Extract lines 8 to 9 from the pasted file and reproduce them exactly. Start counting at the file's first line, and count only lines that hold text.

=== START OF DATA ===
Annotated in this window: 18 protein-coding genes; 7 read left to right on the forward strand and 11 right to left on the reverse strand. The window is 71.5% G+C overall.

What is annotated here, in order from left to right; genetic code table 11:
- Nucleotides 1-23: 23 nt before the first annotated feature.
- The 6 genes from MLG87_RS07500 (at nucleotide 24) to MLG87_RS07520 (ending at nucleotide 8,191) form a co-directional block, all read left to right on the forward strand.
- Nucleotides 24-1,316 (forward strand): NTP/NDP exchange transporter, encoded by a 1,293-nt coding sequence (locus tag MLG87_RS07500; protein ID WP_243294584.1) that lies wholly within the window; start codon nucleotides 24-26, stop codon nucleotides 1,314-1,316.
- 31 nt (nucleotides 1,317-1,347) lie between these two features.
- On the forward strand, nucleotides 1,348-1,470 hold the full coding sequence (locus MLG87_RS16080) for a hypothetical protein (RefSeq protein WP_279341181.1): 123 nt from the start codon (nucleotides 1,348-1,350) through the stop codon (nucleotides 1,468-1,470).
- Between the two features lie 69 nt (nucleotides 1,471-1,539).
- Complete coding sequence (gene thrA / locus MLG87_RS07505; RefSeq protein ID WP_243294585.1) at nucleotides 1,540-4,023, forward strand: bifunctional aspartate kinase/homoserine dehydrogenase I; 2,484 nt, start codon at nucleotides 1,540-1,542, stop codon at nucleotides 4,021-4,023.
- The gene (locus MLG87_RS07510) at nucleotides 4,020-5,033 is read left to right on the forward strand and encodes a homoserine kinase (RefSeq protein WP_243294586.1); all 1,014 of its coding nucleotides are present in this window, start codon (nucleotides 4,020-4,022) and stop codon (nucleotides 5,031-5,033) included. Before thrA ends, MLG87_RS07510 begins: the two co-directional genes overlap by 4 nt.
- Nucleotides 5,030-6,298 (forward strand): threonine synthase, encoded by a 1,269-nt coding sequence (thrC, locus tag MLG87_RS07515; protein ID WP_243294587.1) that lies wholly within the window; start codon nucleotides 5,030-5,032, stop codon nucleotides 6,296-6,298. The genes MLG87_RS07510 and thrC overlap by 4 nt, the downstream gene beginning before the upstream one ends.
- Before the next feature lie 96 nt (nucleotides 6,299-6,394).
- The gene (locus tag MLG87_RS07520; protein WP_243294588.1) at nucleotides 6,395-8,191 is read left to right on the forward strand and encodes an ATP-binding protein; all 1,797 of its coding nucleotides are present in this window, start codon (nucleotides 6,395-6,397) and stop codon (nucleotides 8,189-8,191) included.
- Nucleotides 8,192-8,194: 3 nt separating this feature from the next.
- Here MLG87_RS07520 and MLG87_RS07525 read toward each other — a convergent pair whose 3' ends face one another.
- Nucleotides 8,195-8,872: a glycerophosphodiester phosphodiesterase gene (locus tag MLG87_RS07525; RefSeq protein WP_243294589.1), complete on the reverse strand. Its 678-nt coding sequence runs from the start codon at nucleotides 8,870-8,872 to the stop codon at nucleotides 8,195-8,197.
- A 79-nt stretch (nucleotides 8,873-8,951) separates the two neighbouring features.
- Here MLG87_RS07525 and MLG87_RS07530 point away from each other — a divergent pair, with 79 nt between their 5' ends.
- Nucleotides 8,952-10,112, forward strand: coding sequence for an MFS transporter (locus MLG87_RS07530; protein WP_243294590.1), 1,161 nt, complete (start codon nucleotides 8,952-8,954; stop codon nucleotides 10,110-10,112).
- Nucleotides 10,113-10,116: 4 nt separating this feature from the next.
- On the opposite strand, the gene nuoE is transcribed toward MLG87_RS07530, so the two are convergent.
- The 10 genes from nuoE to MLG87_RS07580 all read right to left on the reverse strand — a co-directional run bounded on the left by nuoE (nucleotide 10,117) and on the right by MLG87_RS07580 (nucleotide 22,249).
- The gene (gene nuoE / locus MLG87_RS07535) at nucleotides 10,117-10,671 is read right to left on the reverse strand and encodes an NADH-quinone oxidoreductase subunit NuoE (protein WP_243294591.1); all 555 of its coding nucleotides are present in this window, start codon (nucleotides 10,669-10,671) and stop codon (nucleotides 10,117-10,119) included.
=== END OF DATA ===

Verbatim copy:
- Between the two features lie 69 nt (nucleotides 1,471-1,539).
- Complete coding sequence (gene thrA / locus MLG87_RS07505; RefSeq protein ID WP_243294585.1) at nucleotides 1,540-4,023, forward strand: bifunctional aspartate kinase/homoserine dehydrogenase I; 2,484 nt, start codon at nucleotides 1,540-1,542, stop codon at nucleotides 4,021-4,023.